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How Realtors Get Paid: Real Estate Commissions Explained

Last updated 03/19/2024 by

Julie Bawden-Davis
If you’re buying or selling a home, you may wonder about additional costs beyond the price. The question many people ask is, “how do realtors get paid?” If you’re a homebuyer, you can relax, because buyers usually don’t pay realtor fees. It’s generally the responsibility of home sellers to pay realtor fees. So if you’re selling your home, keep reading to understand the process better.

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Home sales: how do realtors get paid?

To understand how real estate agents are paid, it helps to know there are two types of realtors involved in a home sale. The two parties are the buyer’s agent and the seller’s agent.
Real estate agents are independent contractors who work for brokers. The law prohibits agents from receiving commissions directly from consumers. Real estate commissions are first paid to the listing agent, also called the seller’s agent. The listing agent’s broker then pays the buyer’s agent brokerage.
When a person lists their home for sale, they will typically use a seller’s agent,” says Toni Giddley, a real estate professional for over 15 years. Realtor fees appear in the listing agreement. In most states, 3% of the money goes to the seller’s agent and 3% to the buyer’s agent.”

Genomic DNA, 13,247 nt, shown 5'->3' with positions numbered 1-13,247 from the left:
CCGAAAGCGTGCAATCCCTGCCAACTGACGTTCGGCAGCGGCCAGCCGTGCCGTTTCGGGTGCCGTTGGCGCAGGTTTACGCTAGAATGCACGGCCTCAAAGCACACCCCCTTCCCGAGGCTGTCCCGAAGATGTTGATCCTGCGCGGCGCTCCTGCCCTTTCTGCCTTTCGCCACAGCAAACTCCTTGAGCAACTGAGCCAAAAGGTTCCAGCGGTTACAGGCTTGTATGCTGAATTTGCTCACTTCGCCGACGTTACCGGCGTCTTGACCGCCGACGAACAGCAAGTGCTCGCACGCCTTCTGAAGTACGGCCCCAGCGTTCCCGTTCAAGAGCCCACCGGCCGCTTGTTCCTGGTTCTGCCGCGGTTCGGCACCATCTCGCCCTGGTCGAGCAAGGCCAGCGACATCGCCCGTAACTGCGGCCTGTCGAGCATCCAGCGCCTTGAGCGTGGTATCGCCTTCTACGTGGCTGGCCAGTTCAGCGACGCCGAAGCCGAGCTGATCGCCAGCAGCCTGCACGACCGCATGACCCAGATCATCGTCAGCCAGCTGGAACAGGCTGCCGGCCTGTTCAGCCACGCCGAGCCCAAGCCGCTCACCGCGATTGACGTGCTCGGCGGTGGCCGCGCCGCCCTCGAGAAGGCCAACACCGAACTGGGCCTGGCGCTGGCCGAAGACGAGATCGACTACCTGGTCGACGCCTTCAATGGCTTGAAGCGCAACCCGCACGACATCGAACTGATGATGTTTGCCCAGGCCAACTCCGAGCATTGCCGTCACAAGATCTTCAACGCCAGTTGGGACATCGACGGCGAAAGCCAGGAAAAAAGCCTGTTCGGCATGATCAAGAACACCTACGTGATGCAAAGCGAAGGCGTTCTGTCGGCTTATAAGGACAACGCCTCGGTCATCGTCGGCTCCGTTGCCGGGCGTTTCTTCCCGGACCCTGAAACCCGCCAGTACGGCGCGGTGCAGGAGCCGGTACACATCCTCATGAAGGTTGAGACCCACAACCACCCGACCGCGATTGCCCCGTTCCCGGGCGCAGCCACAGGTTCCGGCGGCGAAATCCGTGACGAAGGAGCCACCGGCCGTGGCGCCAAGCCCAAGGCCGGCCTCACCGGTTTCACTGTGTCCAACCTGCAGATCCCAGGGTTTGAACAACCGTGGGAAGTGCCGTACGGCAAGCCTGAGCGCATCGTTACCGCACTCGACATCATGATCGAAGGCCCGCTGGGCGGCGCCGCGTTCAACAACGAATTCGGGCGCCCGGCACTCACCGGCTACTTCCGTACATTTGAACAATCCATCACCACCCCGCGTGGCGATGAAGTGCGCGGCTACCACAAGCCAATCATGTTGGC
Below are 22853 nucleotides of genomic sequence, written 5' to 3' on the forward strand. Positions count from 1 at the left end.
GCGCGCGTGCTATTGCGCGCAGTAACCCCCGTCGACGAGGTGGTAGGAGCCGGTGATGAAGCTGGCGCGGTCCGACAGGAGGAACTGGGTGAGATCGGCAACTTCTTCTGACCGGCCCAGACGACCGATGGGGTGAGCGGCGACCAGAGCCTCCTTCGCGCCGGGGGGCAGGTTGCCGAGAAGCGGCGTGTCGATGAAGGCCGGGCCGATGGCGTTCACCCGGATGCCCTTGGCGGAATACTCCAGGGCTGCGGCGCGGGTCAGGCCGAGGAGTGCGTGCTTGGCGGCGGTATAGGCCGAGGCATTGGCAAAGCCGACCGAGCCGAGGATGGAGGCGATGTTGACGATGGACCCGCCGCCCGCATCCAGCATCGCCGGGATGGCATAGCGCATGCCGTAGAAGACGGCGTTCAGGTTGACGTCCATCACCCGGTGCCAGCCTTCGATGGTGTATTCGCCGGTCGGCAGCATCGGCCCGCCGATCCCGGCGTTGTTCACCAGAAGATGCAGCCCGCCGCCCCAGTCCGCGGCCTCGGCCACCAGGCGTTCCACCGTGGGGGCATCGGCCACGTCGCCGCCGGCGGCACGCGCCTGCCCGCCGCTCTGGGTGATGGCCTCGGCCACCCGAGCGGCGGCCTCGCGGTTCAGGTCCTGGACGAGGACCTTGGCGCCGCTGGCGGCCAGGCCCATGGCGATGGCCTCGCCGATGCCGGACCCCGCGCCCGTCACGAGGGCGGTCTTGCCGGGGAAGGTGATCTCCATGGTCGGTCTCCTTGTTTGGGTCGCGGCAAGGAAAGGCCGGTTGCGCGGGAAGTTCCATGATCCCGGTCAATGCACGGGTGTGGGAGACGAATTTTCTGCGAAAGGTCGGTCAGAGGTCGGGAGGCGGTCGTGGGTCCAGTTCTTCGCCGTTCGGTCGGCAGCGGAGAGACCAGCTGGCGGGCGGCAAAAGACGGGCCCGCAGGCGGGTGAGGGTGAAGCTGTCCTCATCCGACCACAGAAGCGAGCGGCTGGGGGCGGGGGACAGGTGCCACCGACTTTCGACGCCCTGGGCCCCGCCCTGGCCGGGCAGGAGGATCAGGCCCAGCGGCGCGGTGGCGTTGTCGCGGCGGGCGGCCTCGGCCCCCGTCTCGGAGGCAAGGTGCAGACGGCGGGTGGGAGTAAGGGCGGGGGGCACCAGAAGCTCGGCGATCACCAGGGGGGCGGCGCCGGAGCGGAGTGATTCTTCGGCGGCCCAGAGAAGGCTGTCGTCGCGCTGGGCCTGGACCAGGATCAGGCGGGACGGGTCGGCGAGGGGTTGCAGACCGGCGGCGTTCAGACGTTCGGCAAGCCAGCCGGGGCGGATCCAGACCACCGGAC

This percentage is part of the listing price of the home, but it’s also based on the purchase price, explains Giddley. “For example, if a home lists for $220,000, but sells for $200,000, the total commissions paid will be $12,000 at 6%. The seller’s agent receives $6,000. And the buyer’s agent fee is also $6,000.”

When are realtor commissions paid?

To answer the question, “how do realtors get paid,” it’s important to understand when they get paid first. Real estate agents get paid only after the home sale closing. “Commission payments are a line item on the closing statement. The brokerage disburses these fees once the sale records with the Registry of Deeds,” says Kate Ziegler, a Realtor with Arborview Realty in Boston.
“Sellers pay a percentage of the sale price as a commission split between the agents representing the buyer and the seller/listing agent,” says Ziegler. “No up-front payments or hourly fees exist. Agents receive payment when the deal is done.”

Why sellers pay commission costs

According to Ziegler, the intention of not having a buyers agent fee is to reduce the financial burden of buyers.
“Sellers pay all commissions in a residential sale. That way, buyers aren’t adding agent fees to their list of closing costs,” says Ziegler. “With down payments and closing costs, buyers already put up a large investment to buy. Sellers, in theory, expect some proceeds from the sale. And they can use those proceeds to pay commissions at closing.”
However, it’s essential to keep in mind that commissions come from a percentage of the home sale price. That means both the listing agent and their seller work for the best possible price for the property.
“If you’re the buyer and have a tight budget, think about working with your agent to get creative,” suggests Ziegler. “It’s possible to save money other ways, such as with a quicker closing timeline.”

Are realtor commissions negotiable?

Most people think the percentage of commissions is non-negotiable.
“It’s possible to negotiate how much commission you will pay to the seller and the buyer’s agent fee,” says Giddley. “However, keep in mind the seller’s agent does have upfront costs to ensure the home is sold. These include professional photos, staging professionals, flyers, and marketing costs.”